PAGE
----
So, what happens if the unemployment rate falls to 3.6 or 3.7%? I think it’s a question worth asking because of the above-consensus private payroll report from ADP today. It showed 235,000 jobs added to private payrolls, well above the 203,000 expected. If we continue to add even 150 or 200,000 job a month to payrolls, unemployment could dip into the mid 3% level by the end of the year. And then we have to ask what does the Fed do.

Here are some thoughts.

The red-hot overheating economy

First, notice what Mark Zandi, chief economist of Moody’s Analytics, is saying. “The job market is red hot and threatens to overheat. With government spending increases and tax cuts, growth is set to accelerate.” We’re at an unemployment rate of 4.1% right now. And Zandi is saying the economy is on fire. That’s economist speak for overheating aka a sign that the Fed needs to get a move on.

Now, if you listened to Federal Reserve Chairman Jerome Powell last week in his testimony before Congress, his views seem to dovetail with Zandi’s. Powell talked of the Fed striking “a balance between avoiding an overheated economy and bringing PCE price inflation to 2 percent on a sustained basis.” That word overheating is the key one. It tells you he has a bias toward raising interest rates.

The not red-hot economy

But what if Zandi and Powell are wrong? What if the economy’s not red-hot? For example, Business Insider’s Pedro da Costa noticed a several days ago that about a quarter of jobs in the US are low wage jobs. That’s a figure directly from the Fed’s own Community Advisory Council.

This datapoint on low-wage jobs suggests that a lot of the new jobs are lower-paying jobs. And Pedro reminds us that a sharp drop in hours worked accompanied the rise in hourly earnings in January that sparked a market selloff. He quotes Komal Sri-Kumar, president of the economic consulting firm Sri-Kumar Global Strategies, saying “the number of hours went down so much workers had less to spend. I have a hard time understanding how that is supposed to be inflationary.”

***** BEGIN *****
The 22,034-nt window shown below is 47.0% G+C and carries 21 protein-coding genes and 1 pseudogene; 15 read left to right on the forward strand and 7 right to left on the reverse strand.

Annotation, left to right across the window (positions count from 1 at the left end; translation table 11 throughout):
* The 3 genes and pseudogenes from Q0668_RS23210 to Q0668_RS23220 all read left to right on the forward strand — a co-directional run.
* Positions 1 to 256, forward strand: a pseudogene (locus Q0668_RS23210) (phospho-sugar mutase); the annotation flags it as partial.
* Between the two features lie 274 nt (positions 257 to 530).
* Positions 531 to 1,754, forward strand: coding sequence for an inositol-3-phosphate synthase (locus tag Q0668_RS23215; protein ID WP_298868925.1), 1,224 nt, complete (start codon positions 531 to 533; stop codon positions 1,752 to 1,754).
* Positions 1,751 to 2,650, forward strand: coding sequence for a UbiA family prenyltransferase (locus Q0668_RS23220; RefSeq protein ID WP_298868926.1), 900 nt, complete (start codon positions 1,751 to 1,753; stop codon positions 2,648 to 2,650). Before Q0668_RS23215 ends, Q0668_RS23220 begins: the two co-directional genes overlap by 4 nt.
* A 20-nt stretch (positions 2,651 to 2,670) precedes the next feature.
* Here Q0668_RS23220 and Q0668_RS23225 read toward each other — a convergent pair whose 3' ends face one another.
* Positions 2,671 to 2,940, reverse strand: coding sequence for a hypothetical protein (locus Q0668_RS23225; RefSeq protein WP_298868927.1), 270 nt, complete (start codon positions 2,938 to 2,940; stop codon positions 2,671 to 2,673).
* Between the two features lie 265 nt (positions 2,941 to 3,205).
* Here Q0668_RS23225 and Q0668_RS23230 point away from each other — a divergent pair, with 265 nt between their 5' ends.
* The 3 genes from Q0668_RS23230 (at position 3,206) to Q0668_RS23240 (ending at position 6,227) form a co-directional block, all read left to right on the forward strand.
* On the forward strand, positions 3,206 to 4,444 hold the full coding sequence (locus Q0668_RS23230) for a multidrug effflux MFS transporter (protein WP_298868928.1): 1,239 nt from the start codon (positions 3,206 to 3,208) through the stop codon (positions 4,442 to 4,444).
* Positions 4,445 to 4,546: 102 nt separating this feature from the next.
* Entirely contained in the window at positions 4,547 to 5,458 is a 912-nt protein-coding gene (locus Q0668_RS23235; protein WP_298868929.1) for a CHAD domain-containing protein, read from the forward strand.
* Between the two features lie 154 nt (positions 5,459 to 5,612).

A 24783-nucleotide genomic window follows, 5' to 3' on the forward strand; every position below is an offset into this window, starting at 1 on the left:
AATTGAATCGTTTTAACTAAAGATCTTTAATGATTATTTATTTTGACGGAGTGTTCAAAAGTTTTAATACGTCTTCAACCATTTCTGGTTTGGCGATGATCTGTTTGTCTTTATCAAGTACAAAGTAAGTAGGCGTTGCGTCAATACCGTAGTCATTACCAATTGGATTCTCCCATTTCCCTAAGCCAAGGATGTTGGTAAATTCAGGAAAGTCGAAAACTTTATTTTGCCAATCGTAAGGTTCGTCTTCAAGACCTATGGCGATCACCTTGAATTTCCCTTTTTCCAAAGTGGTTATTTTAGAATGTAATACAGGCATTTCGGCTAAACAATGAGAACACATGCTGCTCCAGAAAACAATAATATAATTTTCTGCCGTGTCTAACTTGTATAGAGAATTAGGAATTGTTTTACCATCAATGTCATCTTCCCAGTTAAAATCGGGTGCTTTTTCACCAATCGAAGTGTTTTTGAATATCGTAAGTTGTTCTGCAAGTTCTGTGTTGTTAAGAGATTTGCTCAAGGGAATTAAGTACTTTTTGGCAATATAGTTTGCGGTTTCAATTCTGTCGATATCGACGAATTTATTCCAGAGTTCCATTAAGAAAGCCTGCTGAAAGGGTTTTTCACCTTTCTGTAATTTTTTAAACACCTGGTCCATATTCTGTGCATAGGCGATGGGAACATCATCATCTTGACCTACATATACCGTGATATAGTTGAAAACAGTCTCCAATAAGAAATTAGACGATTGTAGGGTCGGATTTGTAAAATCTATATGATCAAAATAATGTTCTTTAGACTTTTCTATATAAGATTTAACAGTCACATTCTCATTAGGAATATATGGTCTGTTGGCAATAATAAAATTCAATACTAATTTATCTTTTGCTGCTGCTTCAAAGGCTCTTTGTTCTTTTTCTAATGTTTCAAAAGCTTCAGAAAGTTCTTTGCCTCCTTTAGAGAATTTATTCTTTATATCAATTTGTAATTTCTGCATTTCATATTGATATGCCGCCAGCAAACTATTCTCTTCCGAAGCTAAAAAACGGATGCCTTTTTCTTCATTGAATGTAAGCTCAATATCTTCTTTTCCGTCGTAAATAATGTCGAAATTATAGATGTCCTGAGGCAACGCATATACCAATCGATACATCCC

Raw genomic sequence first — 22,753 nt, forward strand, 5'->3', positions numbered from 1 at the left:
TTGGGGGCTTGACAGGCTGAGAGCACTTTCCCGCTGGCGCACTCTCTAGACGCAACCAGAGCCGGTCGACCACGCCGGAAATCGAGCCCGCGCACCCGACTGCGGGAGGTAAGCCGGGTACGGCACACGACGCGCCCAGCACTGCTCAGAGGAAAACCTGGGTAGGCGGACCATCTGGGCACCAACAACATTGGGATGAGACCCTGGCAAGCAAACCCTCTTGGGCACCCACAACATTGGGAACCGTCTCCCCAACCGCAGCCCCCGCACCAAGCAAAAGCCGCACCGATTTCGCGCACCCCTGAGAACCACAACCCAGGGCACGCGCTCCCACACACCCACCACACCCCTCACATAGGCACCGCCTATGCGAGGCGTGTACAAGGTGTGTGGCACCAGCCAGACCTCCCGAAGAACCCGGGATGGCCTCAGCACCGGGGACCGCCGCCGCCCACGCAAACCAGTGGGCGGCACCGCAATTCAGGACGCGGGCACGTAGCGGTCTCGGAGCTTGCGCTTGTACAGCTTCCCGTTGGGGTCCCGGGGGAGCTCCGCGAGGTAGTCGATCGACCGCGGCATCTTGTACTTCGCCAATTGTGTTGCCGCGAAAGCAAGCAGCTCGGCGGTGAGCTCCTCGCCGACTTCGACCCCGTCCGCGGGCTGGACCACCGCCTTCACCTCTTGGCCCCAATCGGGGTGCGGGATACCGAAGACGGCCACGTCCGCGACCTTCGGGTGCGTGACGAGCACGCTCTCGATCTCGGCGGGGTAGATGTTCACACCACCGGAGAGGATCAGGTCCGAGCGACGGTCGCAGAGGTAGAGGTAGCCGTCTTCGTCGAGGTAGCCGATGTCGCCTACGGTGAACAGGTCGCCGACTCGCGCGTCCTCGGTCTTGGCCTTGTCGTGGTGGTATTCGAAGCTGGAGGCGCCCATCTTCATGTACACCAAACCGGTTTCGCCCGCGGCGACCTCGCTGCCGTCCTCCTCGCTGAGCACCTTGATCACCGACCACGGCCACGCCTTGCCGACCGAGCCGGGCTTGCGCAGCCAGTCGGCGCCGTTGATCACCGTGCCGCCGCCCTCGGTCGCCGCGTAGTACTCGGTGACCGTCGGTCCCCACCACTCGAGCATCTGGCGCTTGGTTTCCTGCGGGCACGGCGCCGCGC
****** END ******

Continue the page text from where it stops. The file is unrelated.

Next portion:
Moreover, immediately after the last jobs numbers came out. I pointed out that non-supervisory wagees were not rising as fast as the headline figures. And, in fact, the rise in average hourly earnings trails both the 1990s and the 2000s.

Look at the numbers Dartmouth Economist Danny Blanchflower came up with:

I am sceptical about this thesis that the US economy is red hot.

The inflation model is wrong

And the way we have been discussing wages is all wrong anyway.

Economists talk about “low, low unemployment” like we have now as a bad thing. They act as if it is a precursor to inflation that the Fed needs to correct. In that framing, 4.1% unemployment is too low. And, so the thinking goes, the Fed needs to raise interest rates to make sure inflation stays low.

But recent research from McKinsey says increasing wages are key to economic growth. I think that’s an important point regarding causation. People like former Fed Chair Alan Greenspan have been telling us higher wages are a threat because of low productivity. The higher wages and low productivity lead to inflation that the Fed needs to stop. But McKinsey is saying higher wages cause higher productivity growth, investment and economic growth. And investment and productivity growth are the things that help the economy grow without inflation rising.

It is altogether possible that we’ve got it backwards. Higher wages lead to consumption of higher value-added products, greater goods and service complexity, higher investment and greater productivity growth. All of that puts a check on inflation rather than causing it.

The Fed will make the call about overheating

It doesn’t mater though. What matters is what the Fed does. And if Powell’s recent commentary is indicative of the thinking, we should expect to see higher rates. New York Fed President Bill Dudley even said that raising interest rates four times this year would be accommodative. The Fed has been saying it would raise rates three times. So Dudley is making the argument that the Fed could become more aggressive still and that wouldn’t be too aggressive.

Dudley makes a valid point. After all, under Alan Greenspan the Fed raised US rates a quarter percentage point at every meeting. Now we aren’t even doing it at every other meeting. That’s less than half as fast.

However, my point in this post is to provide a basis for questioning the narrative underlying the Fed’s policy. Despite the historically low headline rate of unemployment, the employment outlook is not threatening.

  1. Worker pay is not rising as briskly as the Fed believes.
  2. Even if wages did rise more briskly, that wouldn’t necessarily be inflationary.
  3. The headline rate of unemployment masks a move to lower-pay jobs and an increase in more unstable gig-economy and part-time employment.

One could make an argument for letting the economy run until it ran hot – and then instituting a regime shift. I believe that’s the argument St. Louis Fed President James Bullard makes.

In my view, the US economy is not red-hot. I don’t fear overheating. But I believe the Fed does. And it will act accordingly.The regime shift is happening now. We’ll just have to see how the economy responds.